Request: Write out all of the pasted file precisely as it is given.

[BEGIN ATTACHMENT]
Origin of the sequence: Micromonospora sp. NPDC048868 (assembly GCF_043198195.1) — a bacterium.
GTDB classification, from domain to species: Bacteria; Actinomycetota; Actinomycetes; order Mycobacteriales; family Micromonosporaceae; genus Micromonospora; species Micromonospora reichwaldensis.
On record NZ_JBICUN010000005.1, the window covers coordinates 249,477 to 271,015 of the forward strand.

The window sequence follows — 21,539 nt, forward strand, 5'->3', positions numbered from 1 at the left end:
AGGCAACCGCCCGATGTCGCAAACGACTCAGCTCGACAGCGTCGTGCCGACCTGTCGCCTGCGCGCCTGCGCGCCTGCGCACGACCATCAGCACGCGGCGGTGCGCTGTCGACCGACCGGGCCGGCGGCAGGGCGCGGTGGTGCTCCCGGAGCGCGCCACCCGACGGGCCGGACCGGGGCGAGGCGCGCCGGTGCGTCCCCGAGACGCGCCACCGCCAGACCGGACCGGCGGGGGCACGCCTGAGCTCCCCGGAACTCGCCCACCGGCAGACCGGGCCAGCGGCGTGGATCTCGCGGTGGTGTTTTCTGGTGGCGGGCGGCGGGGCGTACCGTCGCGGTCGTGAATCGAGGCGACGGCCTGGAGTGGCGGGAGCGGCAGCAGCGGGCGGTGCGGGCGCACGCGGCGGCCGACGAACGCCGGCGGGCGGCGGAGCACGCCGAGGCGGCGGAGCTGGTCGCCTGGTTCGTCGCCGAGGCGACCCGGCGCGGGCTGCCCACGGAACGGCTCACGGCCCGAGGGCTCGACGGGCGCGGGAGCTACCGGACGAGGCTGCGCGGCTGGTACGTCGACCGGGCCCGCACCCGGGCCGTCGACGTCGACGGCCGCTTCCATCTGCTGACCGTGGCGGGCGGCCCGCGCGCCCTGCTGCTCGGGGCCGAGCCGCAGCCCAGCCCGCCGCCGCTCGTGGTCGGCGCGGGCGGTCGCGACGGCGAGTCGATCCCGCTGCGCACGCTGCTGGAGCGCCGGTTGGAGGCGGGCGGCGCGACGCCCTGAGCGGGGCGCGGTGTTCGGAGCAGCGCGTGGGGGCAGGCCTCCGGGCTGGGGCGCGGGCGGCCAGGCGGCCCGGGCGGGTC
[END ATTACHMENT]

Origin of the sequence: Micromonospora sp. NPDC048868 (assembly GCF_043198195.1) — a bacterium.
GTDB classification, from domain to species: Bacteria; Actinomycetota; Actinomycetes; order Mycobacteriales; family Micromonosporaceae; genus Micromonospora; species Micromonospora reichwaldensis.
On record NZ_JBICUN010000005.1, the window covers coordinates 249,477 to 271,015 of the forward strand.

The window sequence follows — 21,539 nt, forward strand, 5'->3', positions numbered from 1 at the left end:
AGGCAACCGCCCGATGTCGCAAACGACTCAGCTCGACAGCGTCGTGCCGACCTGTCGCCTGCGCGCCTGCGCGCCTGCGCACGACCATCAGCACGCGGCGGTGCGCTGTCGACCGACCGGGCCGGCGGCAGGGCGCGGTGGTGCTCCCGGAGCGCGCCACCCGACGGGCCGGACCGGGGCGAGGCGCGCCGGTGCGTCCCCGAGACGCGCCACCGCCAGACCGGACCGGCGGGGGCACGCCTGAGCTCCCCGGAACTCGCCCACCGGCAGACCGGGCCAGCGGCGTGGATCTCGCGGTGGTGTTTTCTGGTGGCGGGCGGCGGGGCGTACCGTCGCGGTCGTGAATCGAGGCGACGGCCTGGAGTGGCGGGAGCGGCAGCAGCGGGCGGTGCGGGCGCACGCGGCGGCCGACGAACGCCGGCGGGCGGCGGAGCACGCCGAGGCGGCGGAGCTGGTCGCCTGGTTCGTCGCCGAGGCGACCCGGCGCGGGCTGCCCACGGAACGGCTCACGGCCCGAGGGCTCGACGGGCGCGGGAGCTACCGGACGAGGCTGCGCGGCTGGTACGTCGACCGGGCCCGCACCCGGGCCGTCGACGTCGACGGCCGCTTCCATCTGCTGACCGTGGCGGGCGGCCCGCGCGCCCTGCTGCTCGGGGCCGAGCCGCAGCCCAGCCCGCCGCCGCTCGTGGTCGGCGCGGGCGGTCGCGACGGCGAGTCGATCCCGCTGCGCACGCTGCTGGAGCGCCGGTTGGAGGCGGGCGGCGCGACGCCCTGAGCGGGGCGCGGTGTTCGGAGCAGCGCGTGGGGGCAGGCCTCCGGGCTGGGGCGCGGGCGGCCAGGCGGCCCGGGCGGGTC